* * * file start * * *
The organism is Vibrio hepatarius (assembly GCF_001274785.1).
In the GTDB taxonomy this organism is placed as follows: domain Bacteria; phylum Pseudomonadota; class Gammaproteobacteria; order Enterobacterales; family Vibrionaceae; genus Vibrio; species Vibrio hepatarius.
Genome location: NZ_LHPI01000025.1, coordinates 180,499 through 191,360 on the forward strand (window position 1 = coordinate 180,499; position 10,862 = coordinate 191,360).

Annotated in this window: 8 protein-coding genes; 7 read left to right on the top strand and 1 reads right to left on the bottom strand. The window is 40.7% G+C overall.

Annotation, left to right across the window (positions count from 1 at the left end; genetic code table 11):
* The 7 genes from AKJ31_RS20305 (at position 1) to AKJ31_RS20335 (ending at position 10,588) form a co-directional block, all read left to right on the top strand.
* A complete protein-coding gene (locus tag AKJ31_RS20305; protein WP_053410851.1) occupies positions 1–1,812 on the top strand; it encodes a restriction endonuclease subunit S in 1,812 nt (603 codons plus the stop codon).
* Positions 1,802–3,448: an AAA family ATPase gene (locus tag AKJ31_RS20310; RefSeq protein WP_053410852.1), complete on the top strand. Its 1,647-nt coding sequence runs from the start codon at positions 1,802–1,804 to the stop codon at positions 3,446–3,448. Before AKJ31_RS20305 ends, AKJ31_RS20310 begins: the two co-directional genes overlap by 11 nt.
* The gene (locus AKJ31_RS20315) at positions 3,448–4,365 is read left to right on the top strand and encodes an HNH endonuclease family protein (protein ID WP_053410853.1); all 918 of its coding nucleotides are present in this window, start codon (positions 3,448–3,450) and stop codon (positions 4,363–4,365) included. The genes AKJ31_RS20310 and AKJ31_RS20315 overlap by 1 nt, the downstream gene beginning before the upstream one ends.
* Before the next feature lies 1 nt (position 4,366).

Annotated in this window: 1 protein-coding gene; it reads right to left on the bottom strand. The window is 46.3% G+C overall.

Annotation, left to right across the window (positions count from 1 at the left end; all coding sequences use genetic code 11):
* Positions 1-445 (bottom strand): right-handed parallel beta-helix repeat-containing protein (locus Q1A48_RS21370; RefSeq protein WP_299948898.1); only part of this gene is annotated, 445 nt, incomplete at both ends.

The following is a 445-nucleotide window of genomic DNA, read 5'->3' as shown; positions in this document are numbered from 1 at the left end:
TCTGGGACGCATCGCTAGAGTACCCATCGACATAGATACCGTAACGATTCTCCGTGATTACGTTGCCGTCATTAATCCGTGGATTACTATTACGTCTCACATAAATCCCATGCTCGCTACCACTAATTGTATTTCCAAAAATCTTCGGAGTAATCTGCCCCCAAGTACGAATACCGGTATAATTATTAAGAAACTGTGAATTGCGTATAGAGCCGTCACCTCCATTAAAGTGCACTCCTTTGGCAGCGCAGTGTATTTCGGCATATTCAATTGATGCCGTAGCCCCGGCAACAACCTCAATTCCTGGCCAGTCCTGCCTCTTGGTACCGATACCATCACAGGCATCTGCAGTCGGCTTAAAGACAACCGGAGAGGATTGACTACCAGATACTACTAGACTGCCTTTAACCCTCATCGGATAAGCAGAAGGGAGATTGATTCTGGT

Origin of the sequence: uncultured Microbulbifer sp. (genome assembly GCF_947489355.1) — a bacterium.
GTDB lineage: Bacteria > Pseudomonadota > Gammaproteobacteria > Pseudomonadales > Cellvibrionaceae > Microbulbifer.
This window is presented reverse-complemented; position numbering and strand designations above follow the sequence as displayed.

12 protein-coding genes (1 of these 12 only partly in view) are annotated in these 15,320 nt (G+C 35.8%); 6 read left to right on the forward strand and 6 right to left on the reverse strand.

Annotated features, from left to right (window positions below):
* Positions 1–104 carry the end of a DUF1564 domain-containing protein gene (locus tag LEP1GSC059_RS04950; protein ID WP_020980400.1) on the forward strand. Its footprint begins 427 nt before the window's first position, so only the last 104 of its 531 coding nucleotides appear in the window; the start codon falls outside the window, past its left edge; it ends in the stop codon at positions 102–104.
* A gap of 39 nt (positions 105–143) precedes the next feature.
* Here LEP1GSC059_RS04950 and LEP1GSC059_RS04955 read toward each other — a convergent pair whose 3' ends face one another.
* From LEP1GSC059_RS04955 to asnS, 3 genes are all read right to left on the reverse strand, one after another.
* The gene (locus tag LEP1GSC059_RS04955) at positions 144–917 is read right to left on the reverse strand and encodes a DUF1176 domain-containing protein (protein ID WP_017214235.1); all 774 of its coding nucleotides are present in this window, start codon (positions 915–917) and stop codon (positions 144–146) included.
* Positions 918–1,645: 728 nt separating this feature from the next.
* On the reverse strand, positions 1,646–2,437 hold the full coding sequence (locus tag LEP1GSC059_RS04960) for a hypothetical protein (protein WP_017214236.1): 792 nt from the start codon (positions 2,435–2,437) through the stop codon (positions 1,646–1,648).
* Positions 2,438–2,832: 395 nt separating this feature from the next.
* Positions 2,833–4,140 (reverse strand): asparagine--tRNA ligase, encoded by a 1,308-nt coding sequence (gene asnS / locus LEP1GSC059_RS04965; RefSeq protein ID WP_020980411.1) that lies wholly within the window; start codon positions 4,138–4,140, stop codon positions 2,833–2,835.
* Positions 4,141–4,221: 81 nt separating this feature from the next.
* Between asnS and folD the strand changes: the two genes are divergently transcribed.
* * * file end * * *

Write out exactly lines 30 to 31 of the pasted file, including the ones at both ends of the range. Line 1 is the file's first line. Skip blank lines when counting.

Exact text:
* Positions 4,141–4,221: 81 nt separating this feature from the next.
* Between asnS and folD the strand changes: the two genes are divergently transcribed.